WEST DENNIS – Dennis officials are investigating whether the use of a house by Cape Wind’s lead contractor violates town zoning or health bylaws.
A complaint filed by a neighbor Aug. 29 claims a house at 17 Wendy Way is being used by Fugro Atlantic as a commercial property while its staff maps areas of Nantucket Sound where Cape Wind plans to build 130 wind turbines.
Fugro Atlantic is performing a geological survey to give Cape Wind more information about the seafloor and subsurface. The work is expected to continue through September or October.
The 3,272-square-foot house sits on one of a series of fingers of land that stretch south toward the backside of West Dennis Beach, allowing quick access by boat to Bass River and Nantucket Sound. The property was last assessed at $1.228 million in 2010, according to online assessor’s records.
“The property is now being used as an office, supply center, transit point and boarding house for employees and contractors for Fugro Atlantic based out of Norfolk, Va.,” according to the complaint filed with the town by Woody Tanger, whose family owns the home next door.
The complaint was not filed because of any particular view for or against Cape Wind, Tanger said Wednesday, adding that he considers himself generally in favor of the project.
“We’ve owned this property for over 30 years at the end of Wendy Way, and we are very worried about the value of our property and what this is doing to change a strictly residential waterfront neighborhood,” he said.
An online rental advertisement for 17 Wendy Way lists it as a four-bedroom, four-bathroom home that sleeps eight people.
Fugro has kept a 34-foot boat named the Taku at a dock on the property and has employees living at the house, according to a Fugro official who says the property is only being used to house employees during the survey work.
“We’re compliant,” Fugro vice president Thomas McNeilan said Wednesday.
Dennis health director Terence Hayes and building commissioner Brian Florence said they were investigating the use of the property but that no violations have been issued.
“It’s still under investigation,” Hayes said. “We’re trying to determine who’s living there and what’s going on there.”
Hayes sent a letter Aug. 30 to the property owner – Seventeen Wendy Way Realty Trust located at 27 Nantucket St. in Hyannis – stating that the property must be registered with the health department to be rented.
“To obtain a certificate, you must fill out and submit the application enclosed along with a $40 fee for each rental unit within seven days of receipt of this letter,” he wrote. “If you are NOT offering the property for rent, please contact our office so that we may adjust our records.”
There had been no response to Hayes’ letter as of Wednesday, according to a member of his staff.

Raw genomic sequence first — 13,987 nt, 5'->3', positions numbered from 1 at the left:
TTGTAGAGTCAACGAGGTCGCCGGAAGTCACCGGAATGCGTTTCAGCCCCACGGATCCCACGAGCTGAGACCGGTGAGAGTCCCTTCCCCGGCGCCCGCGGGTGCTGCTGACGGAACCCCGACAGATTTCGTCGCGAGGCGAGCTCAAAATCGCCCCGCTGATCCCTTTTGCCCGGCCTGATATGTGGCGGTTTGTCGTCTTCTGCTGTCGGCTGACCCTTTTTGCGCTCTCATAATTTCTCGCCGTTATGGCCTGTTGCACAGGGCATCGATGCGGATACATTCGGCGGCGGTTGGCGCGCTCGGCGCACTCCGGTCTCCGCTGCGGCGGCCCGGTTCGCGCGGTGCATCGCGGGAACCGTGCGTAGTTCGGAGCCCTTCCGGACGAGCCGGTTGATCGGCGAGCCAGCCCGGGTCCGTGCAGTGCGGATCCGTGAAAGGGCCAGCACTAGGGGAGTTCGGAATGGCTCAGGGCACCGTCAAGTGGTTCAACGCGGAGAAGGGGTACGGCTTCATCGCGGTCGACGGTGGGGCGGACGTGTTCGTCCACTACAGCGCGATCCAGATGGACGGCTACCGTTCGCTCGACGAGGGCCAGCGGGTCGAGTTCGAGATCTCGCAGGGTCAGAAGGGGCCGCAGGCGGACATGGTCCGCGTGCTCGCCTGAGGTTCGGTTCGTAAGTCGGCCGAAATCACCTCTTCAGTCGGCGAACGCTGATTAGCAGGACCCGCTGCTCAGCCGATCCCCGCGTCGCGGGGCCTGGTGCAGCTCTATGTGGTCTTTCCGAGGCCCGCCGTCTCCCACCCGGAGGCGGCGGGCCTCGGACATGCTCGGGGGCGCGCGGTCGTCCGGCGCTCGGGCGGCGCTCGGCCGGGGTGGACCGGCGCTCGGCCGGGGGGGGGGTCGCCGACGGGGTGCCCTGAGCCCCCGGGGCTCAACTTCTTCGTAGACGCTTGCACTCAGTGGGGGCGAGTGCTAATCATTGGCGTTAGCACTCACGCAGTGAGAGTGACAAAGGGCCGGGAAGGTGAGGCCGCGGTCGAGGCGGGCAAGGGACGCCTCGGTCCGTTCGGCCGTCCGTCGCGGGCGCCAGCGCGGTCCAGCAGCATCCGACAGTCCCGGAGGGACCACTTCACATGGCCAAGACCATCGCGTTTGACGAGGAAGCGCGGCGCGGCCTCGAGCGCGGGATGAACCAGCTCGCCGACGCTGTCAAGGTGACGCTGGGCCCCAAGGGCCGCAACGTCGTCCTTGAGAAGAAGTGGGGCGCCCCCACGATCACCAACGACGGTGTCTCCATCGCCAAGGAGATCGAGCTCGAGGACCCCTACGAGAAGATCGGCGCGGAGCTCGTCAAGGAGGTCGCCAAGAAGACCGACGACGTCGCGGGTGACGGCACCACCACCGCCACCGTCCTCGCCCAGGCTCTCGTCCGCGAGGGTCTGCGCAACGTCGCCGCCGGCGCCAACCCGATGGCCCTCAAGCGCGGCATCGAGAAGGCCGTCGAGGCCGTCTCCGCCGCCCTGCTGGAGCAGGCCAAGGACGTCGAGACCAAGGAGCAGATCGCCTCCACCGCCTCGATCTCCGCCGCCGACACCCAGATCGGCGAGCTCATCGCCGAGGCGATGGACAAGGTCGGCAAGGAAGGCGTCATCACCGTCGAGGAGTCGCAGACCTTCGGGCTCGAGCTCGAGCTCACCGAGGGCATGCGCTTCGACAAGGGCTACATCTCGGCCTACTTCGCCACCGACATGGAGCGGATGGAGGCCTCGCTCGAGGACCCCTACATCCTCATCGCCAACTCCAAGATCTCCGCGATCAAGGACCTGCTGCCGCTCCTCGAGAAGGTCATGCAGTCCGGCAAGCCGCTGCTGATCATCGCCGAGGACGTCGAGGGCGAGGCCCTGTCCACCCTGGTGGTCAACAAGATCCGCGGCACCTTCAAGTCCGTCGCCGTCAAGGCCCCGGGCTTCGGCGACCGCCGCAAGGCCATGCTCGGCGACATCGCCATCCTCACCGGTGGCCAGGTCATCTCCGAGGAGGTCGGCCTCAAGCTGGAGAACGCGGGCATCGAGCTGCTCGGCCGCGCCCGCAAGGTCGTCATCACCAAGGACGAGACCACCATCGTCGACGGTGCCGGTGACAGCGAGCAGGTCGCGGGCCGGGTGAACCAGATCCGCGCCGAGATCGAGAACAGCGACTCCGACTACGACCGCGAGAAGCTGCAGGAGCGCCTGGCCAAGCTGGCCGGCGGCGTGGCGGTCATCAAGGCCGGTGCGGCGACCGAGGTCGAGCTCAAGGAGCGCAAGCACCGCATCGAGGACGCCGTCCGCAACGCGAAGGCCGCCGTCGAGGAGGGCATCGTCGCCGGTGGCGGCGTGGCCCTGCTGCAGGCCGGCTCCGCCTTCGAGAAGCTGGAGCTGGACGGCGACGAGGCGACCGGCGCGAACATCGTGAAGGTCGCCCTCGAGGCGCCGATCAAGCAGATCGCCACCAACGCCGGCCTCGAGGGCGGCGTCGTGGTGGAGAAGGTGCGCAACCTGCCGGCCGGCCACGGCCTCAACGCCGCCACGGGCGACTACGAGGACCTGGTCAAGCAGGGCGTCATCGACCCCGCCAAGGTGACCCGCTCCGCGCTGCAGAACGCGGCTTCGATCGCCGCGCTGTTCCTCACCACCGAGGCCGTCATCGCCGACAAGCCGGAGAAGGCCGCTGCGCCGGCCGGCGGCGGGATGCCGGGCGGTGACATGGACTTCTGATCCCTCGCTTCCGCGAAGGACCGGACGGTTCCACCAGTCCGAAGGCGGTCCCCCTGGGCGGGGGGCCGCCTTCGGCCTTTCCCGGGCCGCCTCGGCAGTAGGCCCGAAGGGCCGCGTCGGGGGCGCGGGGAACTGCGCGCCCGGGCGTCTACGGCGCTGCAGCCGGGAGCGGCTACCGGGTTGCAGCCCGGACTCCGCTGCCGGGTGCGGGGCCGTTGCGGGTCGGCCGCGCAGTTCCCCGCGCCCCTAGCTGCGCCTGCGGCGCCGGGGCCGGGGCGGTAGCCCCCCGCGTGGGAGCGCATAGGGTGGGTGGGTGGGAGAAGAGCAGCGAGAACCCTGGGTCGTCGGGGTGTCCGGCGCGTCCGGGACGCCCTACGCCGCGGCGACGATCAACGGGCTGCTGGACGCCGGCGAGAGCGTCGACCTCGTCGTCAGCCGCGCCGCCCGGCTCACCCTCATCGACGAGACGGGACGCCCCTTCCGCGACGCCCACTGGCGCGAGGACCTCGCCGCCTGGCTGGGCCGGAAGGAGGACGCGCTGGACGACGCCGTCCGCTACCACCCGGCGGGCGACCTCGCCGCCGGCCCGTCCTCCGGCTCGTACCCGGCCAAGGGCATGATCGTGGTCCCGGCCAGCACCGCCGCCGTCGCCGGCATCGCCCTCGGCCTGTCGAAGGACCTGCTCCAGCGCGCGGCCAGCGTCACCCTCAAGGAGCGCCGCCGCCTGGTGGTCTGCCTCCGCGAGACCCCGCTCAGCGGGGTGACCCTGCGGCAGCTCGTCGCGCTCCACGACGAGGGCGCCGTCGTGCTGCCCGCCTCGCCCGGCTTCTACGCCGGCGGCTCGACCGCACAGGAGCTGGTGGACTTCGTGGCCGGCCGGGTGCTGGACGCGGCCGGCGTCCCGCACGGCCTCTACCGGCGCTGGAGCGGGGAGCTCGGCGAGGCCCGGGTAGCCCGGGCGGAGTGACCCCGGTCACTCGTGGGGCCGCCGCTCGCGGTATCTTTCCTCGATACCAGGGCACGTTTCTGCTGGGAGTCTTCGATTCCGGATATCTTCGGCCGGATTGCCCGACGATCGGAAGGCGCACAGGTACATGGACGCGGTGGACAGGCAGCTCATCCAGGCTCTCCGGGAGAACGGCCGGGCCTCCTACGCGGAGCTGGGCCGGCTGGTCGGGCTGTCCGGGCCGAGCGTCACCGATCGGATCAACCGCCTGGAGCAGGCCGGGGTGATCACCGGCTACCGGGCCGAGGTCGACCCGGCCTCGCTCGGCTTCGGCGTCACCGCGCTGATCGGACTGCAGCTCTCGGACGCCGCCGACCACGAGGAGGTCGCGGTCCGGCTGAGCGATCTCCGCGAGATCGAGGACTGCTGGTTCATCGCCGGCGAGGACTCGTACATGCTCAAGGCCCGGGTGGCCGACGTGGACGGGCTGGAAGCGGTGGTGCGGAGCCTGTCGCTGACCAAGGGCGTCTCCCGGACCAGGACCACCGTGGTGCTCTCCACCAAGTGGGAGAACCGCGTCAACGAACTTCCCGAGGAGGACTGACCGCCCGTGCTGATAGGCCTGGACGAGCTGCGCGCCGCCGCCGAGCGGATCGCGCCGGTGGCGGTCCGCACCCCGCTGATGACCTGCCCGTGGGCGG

McNeilan said his company was very clear about the purposes for the rental. He also said the building commissioner visited the property recently and asked for a letter indicating the property was being rented.
“My impression is that that was satisfactory,” McNeilan said. “We’re trying to be good neighbors.”
The property is not being used as an office, only for housing, he said.
There is not enough information yet to determine if a zoning violation exists, Florence wrote in an email to the Times.
The area is zoned as low-density residential, according to the town’s zoning map.
The allowed uses do not include lodging houses, security apartments incidental to a commercial or industrial use, or any commercial uses, including as a professional or business office.
However, a zoning use chart on the town’s website says a “research lab, accessory uses for scientific research or development or related production” might be allowed with a special permit issued by the board of selectmen. The property could also be used as a temporary construction office but not as storage for certain commercially registered vehicles or trailers, according to the chart.
A woman who answered the number on the rental advertisement for the property said she did not know the property was being rented and thought the owner had said his partner was using it.
She said she would pass a reporter’s contact information on to the owner, but nobody had responded by deadline on Wednesday.
Cape Wind spokesman Mark Rodgers said the wind developer was not involved in securing the rental property for Fugro.
The 27 Nantucket St. address is property owned by Hyannis Harbor Tours Inc., which operates Hy-Line Cruises, a company that is partnering with Cape Wind on a future ecotour to the wind farm.
Martin Reilly, spokesman for Hy-Line, said the 17 Wendy Way property is owned by a friend of his from Ireland whom he helps out. “I’m sure he’ll do whatever he is supposed to,” Reilly said.
Fugro is renting another house in the area for the same purposes, Reilly and Tanger said.
The geotechnical survey is among the most visible work to be done so far on the offshore wind farm.
Cape Wind has secured all of the major permits required to proceed to construction and has sold about three-quarters of the power that will be generated by the wind farm’s turbines. The project still faces several lawsuits, however, and Cape Wind has yet to announce how it will be financed.
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